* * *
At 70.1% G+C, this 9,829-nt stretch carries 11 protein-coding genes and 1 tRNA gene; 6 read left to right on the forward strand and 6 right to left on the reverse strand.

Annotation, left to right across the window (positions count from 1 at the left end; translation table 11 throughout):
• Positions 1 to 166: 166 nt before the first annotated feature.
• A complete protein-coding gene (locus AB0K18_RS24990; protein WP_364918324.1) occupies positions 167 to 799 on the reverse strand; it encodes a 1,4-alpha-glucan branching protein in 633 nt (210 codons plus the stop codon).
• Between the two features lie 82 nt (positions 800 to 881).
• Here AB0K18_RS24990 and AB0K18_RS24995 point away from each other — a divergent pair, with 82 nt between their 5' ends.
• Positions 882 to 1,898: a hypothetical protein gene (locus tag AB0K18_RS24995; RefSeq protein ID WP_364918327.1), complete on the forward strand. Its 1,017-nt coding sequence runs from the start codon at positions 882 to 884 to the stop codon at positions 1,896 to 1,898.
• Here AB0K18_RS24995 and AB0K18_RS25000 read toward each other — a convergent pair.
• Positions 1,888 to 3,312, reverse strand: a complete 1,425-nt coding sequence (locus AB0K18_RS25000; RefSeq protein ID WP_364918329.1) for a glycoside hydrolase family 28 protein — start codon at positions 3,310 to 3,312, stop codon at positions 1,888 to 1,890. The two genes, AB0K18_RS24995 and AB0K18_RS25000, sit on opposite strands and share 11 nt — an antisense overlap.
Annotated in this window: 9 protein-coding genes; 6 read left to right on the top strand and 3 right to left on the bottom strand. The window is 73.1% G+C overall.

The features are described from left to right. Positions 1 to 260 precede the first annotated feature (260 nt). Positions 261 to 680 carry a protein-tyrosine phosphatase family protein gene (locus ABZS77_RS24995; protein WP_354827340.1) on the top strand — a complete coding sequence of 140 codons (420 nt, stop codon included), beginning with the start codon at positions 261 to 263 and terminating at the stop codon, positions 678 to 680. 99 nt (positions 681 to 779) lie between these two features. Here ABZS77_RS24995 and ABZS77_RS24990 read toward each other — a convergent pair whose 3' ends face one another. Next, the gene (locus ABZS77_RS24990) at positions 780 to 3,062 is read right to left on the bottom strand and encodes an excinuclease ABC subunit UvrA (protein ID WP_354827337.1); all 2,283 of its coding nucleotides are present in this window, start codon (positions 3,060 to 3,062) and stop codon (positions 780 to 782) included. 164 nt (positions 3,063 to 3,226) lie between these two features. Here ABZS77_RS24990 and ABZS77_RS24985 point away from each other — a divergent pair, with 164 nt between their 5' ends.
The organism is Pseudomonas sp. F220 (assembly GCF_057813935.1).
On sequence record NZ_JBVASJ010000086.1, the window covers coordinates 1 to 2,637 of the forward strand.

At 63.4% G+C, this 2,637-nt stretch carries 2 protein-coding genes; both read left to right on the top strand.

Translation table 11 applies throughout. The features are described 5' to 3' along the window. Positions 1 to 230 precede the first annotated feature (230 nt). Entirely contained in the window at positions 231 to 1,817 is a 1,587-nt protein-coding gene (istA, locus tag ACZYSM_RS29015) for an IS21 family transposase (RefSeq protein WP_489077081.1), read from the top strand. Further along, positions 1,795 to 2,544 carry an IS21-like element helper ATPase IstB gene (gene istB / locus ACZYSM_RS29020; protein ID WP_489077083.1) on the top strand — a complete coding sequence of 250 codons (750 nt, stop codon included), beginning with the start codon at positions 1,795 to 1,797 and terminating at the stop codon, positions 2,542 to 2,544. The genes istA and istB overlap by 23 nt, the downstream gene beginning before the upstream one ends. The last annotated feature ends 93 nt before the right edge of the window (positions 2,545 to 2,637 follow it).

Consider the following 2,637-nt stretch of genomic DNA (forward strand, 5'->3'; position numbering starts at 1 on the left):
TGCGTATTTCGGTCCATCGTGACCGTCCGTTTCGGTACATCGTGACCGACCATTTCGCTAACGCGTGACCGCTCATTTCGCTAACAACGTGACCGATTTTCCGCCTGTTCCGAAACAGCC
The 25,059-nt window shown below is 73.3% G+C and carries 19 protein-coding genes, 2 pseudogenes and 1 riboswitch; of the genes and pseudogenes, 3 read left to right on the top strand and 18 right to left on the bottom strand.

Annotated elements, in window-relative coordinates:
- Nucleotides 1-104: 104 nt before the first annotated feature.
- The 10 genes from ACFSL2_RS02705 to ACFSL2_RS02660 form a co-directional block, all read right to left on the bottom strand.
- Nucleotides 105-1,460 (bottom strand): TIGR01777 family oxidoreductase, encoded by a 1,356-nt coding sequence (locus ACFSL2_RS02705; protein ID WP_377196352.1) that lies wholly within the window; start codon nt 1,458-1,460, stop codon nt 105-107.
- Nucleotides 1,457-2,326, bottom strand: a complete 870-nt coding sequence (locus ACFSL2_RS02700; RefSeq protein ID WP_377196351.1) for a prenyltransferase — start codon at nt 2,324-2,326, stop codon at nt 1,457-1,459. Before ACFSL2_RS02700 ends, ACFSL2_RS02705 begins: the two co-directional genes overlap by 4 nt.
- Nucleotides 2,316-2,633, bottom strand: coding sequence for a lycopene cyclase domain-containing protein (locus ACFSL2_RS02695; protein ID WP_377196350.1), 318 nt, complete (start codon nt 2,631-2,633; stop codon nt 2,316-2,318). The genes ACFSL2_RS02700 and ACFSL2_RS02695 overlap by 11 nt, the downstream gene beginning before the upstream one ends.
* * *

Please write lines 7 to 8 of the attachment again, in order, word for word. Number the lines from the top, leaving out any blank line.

• Positions 882 to 1,898: a hypothetical protein gene (locus tag AB0K18_RS24995; RefSeq protein ID WP_364918327.1), complete on the forward strand. Its 1,017-nt coding sequence runs from the start codon at positions 882 to 884 to the stop codon at positions 1,896 to 1,898.
• Here AB0K18_RS24995 and AB0K18_RS25000 read toward each other — a convergent pair.